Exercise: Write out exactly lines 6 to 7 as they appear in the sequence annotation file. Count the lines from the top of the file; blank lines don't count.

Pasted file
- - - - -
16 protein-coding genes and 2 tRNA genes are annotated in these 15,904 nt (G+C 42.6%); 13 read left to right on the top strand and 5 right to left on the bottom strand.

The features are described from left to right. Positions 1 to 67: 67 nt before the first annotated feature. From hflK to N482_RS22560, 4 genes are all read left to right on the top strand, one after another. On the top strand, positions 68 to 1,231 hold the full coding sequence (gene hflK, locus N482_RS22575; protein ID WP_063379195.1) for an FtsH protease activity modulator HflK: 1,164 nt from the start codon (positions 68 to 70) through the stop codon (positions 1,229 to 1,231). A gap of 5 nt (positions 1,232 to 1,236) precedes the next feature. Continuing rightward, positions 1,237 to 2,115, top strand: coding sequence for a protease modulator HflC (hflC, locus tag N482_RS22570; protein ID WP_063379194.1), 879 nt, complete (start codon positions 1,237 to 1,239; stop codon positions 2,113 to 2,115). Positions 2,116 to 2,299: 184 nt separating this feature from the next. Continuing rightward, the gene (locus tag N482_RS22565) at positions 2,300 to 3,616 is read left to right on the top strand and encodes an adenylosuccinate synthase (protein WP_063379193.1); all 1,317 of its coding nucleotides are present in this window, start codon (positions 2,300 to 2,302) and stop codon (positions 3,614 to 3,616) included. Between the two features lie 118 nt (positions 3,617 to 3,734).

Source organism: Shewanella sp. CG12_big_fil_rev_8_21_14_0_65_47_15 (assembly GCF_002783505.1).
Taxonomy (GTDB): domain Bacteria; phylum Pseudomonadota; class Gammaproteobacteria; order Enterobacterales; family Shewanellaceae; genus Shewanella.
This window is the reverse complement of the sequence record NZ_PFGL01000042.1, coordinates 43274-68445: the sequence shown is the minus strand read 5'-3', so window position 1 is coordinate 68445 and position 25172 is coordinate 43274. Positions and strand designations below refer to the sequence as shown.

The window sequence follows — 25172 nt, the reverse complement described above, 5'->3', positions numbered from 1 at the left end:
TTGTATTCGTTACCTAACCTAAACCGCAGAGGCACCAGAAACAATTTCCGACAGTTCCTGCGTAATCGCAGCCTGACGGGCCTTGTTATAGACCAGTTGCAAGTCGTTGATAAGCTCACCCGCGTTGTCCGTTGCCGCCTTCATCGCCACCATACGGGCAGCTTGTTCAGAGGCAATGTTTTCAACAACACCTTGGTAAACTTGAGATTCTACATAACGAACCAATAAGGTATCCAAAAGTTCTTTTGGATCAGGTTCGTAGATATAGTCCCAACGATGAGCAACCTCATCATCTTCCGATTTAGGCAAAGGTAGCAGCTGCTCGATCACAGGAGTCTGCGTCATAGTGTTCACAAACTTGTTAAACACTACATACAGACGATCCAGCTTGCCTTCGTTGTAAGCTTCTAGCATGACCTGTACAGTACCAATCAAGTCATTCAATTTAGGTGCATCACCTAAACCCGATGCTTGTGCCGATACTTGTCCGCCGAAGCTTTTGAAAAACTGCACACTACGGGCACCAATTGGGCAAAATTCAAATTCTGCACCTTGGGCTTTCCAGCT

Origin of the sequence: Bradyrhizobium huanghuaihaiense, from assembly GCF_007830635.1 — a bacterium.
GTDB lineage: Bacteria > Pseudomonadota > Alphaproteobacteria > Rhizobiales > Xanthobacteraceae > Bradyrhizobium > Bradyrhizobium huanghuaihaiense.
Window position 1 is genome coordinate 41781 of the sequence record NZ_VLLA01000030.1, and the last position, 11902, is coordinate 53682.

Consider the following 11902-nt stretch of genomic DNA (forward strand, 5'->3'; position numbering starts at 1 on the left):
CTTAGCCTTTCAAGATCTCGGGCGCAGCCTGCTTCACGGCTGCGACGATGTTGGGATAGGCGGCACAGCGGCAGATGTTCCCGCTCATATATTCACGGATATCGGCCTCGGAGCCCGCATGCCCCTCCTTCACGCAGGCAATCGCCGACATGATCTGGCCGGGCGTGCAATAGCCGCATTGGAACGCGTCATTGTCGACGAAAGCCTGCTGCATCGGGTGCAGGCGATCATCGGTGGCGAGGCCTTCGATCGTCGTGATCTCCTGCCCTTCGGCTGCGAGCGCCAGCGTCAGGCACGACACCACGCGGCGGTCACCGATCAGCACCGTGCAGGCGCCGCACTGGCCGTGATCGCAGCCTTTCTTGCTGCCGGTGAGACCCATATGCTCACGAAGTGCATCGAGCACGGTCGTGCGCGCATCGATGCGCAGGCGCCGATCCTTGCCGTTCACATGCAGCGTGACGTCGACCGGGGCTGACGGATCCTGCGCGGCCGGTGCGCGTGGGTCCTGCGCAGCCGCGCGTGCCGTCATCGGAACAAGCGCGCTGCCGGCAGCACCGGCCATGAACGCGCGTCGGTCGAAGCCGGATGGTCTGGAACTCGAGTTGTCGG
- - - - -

The window sequence follows — 25172 nt, the reverse complement described above, 5'->3', positions numbered from 1 at the left end:
TTGTATTCGTTACCTAACCTAAACCGCAGAGGCACCAGAAACAATTTCCGACAGTTCCTGCGTAATCGCAGCCTGACGGGCCTTGTTATAGACCAGTTGCAAGTCGTTGATAAGCTCACCCGCGTTGTCCGTTGCCGCCTTCATCGCCACCATACGGGCAGCTTGTTCAGAGGCAATGTTTTCAACAACACCTTGGTAAACTTGAGATTCTACATAACGAACCAATAAGGTATCCAAAAGTTCTTTTGGATCAGGTTCGTAGATATAGTCCCAACGATGAGCAACCTCATCATCTTCCGATTTAGGCAAAGGTAGCAGCTGCTCGATCACAGGAGTCTGCGTCATAGTGTTCACAAACTTGTTAAACACTACATACAGACGATCCAGCTTGCCTTCGTTGTAAGCTTCTAGCATGACCTGTACAGTACCAATCAAGTCATTCAATTTAGGTGCATCACCTAAACCCGATGCTTGTGCCGATACTTGTCCGCCGAAGCTTTTGAAAAACTGCACACTACGGGCACCAATTGGGCAAAATTCAAATTCTGCACCTTGGGCTTTCCAGCT